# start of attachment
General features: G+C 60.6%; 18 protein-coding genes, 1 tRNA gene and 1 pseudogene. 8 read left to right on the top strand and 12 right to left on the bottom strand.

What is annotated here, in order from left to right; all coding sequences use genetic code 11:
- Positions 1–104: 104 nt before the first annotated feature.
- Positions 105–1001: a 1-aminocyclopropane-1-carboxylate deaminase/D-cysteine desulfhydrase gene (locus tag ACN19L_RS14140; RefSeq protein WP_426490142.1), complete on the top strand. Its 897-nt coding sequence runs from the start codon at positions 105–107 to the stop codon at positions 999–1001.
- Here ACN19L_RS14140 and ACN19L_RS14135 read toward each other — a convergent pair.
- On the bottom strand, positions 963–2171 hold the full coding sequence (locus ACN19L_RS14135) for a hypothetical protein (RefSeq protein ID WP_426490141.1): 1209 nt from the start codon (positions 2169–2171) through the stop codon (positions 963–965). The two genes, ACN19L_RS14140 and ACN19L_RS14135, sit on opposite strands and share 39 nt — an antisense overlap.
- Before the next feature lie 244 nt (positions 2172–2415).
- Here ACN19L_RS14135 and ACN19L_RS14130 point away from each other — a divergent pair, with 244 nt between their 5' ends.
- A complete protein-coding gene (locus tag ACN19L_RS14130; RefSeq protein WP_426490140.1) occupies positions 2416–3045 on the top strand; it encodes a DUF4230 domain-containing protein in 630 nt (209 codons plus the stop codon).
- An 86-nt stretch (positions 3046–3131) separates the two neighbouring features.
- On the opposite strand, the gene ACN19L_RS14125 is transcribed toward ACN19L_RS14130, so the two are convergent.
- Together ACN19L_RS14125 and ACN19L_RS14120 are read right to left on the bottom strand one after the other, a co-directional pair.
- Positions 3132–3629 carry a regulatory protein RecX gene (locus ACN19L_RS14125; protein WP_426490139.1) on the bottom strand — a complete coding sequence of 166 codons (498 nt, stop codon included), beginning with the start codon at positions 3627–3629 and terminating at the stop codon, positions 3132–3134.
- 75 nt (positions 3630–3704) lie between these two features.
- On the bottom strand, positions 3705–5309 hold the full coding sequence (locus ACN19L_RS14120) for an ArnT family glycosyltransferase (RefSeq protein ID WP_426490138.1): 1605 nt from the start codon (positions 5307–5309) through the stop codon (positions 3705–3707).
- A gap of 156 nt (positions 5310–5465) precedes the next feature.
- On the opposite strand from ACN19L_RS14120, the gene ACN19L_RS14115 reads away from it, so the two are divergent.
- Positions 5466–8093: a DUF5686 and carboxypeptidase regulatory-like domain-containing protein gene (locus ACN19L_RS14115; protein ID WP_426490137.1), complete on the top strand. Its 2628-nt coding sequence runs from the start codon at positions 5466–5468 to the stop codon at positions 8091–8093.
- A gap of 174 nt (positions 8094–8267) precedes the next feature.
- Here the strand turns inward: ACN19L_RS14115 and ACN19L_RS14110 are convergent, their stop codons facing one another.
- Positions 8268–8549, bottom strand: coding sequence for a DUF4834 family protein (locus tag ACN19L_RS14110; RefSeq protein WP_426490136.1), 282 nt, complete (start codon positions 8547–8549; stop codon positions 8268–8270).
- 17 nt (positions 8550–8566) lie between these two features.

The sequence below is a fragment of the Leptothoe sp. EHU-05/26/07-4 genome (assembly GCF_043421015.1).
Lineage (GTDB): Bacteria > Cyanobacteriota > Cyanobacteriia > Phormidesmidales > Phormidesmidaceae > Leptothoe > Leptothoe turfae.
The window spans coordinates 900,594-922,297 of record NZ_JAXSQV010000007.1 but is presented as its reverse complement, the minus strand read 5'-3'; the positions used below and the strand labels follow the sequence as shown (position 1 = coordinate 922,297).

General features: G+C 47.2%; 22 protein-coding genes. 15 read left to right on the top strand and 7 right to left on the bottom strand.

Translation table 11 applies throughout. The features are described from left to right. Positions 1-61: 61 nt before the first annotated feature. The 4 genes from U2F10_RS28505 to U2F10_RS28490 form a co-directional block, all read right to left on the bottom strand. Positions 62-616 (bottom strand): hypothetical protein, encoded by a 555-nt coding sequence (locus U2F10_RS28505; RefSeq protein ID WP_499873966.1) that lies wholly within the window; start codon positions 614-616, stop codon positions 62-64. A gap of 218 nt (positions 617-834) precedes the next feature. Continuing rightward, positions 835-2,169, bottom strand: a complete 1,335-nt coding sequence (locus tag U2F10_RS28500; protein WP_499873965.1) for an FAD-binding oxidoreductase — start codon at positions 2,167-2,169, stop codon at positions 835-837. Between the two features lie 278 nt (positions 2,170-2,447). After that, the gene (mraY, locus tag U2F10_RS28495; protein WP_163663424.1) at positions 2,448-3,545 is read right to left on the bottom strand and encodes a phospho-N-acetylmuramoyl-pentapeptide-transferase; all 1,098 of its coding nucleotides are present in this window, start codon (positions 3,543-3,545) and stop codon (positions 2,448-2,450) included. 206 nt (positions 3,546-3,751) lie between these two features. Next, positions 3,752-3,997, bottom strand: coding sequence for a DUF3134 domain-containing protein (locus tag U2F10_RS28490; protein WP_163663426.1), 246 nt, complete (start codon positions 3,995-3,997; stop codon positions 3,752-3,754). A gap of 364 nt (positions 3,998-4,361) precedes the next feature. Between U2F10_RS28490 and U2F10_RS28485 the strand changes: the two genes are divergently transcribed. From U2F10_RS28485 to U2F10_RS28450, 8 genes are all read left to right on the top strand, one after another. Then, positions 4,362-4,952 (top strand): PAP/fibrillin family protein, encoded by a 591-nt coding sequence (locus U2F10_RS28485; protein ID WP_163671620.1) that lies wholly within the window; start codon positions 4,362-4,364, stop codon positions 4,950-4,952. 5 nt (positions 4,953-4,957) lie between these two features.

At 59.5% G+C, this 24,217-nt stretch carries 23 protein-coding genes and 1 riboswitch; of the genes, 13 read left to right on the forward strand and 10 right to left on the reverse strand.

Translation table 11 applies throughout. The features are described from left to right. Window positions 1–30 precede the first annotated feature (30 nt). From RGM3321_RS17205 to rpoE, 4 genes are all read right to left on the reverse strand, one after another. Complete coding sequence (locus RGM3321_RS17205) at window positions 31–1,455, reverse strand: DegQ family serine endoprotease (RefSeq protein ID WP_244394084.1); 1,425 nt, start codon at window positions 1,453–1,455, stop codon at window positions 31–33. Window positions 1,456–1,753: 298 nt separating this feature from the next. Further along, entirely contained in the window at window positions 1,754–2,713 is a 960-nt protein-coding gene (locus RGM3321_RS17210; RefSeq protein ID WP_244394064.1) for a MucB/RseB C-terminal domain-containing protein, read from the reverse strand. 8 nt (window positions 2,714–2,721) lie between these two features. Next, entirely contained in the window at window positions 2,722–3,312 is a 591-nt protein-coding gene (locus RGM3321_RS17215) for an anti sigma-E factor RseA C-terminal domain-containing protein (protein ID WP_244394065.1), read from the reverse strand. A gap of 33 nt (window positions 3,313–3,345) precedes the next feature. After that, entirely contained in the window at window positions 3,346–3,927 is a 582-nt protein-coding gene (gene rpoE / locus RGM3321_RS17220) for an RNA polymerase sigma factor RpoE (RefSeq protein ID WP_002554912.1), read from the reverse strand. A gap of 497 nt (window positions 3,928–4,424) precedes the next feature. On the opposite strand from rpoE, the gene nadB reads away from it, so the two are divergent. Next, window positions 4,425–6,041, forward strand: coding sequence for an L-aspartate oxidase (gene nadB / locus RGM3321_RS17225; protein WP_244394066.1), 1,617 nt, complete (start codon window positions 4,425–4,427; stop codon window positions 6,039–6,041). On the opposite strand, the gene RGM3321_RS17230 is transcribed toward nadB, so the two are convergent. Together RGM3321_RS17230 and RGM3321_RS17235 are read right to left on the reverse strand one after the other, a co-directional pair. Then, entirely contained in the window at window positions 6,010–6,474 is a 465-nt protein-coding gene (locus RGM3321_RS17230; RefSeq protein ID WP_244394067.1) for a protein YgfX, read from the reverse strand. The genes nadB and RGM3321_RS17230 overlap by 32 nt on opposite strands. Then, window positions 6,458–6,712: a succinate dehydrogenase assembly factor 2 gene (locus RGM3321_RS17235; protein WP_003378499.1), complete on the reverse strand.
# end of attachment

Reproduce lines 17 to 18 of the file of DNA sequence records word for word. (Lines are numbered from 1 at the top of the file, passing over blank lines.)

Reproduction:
- On the opposite strand from ACN19L_RS14120, the gene ACN19L_RS14115 reads away from it, so the two are divergent.
- Positions 5466–8093: a DUF5686 and carboxypeptidase regulatory-like domain-containing protein gene (locus ACN19L_RS14115; protein ID WP_426490137.1), complete on the top strand. Its 2628-nt coding sequence runs from the start codon at positions 5466–5468 to the stop codon at positions 8091–8093.